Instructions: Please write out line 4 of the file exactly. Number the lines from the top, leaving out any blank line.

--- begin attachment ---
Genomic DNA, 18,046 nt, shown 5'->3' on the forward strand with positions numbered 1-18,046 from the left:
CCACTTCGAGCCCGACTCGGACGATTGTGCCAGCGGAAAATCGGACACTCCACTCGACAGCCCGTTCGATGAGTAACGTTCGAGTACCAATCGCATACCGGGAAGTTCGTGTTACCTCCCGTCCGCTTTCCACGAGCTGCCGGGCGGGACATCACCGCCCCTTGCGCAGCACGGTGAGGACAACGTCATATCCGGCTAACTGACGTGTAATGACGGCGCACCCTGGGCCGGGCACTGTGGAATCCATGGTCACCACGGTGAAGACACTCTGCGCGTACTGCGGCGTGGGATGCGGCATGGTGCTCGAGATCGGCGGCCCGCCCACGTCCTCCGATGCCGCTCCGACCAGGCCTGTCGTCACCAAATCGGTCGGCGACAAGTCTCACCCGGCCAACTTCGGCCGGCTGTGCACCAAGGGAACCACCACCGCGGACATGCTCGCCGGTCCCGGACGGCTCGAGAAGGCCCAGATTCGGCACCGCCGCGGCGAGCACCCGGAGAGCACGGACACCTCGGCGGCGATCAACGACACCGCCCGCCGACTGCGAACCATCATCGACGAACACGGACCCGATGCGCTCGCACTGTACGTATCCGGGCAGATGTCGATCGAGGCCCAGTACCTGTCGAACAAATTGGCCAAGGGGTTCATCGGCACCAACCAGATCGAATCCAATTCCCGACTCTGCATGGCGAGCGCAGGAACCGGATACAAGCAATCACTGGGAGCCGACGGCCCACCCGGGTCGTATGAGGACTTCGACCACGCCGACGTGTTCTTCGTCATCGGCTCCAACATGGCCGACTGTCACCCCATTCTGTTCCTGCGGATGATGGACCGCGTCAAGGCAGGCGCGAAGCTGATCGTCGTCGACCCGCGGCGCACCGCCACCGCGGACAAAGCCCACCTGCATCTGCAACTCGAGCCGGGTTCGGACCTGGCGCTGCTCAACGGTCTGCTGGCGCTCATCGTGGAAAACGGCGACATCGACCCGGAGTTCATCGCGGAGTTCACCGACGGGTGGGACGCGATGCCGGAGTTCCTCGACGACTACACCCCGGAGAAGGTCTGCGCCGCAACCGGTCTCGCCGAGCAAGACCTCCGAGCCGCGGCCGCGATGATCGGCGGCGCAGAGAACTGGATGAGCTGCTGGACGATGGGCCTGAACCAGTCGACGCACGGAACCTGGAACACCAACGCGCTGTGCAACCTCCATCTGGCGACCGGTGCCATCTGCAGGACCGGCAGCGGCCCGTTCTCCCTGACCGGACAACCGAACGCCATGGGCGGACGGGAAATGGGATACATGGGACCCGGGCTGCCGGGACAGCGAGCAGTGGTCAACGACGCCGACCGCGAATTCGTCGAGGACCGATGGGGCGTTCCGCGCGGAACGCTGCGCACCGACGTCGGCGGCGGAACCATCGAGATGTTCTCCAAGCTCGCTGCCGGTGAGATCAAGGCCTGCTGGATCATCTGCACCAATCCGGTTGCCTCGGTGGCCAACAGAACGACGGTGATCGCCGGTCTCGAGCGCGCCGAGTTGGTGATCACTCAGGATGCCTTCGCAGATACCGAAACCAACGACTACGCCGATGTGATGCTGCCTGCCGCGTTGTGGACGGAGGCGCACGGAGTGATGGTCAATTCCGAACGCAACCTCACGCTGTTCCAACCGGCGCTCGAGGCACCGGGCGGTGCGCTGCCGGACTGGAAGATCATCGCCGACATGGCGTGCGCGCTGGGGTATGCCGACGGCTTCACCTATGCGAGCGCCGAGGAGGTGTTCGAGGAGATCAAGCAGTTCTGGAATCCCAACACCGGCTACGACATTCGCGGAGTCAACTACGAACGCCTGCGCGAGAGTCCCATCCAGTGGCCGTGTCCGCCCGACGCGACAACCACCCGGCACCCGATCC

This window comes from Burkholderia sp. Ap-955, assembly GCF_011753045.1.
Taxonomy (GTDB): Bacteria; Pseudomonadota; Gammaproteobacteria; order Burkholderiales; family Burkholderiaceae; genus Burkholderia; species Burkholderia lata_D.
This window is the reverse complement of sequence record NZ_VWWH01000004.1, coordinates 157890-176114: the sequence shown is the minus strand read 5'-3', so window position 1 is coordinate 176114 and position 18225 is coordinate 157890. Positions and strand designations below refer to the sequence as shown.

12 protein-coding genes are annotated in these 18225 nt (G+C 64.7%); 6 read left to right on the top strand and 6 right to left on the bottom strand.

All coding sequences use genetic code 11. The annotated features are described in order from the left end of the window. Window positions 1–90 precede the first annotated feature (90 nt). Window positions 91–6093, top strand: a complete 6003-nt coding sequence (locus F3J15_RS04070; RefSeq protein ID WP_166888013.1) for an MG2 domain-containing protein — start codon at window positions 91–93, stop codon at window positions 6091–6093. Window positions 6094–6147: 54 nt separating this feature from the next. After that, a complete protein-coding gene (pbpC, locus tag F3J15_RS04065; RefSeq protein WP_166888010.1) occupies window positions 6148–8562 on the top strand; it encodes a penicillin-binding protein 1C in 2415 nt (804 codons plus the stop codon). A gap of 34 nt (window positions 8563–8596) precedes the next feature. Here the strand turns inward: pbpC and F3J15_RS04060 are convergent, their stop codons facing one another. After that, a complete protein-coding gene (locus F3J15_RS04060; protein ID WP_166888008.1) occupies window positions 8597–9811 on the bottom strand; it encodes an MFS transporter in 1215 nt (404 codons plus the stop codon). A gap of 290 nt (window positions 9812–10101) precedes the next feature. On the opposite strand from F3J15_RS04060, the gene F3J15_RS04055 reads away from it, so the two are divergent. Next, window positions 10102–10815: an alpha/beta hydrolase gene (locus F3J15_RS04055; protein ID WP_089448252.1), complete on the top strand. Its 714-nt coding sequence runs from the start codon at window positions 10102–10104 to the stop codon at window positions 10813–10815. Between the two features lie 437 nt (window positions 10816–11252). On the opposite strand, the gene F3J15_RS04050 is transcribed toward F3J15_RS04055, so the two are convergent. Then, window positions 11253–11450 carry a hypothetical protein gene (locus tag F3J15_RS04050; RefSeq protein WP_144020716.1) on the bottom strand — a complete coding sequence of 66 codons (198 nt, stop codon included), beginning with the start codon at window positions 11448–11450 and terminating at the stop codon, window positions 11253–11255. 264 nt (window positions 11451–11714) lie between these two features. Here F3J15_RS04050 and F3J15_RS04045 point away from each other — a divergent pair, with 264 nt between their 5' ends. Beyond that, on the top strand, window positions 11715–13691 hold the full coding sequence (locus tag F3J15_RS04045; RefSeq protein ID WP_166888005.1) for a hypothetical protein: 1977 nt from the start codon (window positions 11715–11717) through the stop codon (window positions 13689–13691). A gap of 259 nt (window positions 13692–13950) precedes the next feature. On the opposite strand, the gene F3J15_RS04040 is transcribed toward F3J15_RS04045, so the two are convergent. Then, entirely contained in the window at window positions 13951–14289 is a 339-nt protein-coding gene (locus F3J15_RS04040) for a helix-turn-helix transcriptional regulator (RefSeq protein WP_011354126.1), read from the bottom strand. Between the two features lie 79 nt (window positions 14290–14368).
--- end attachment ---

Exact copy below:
Taxonomy (GTDB): Bacteria; Pseudomonadota; Gammaproteobacteria; order Burkholderiales; family Burkholderiaceae; genus Burkholderia; species Burkholderia lata_D.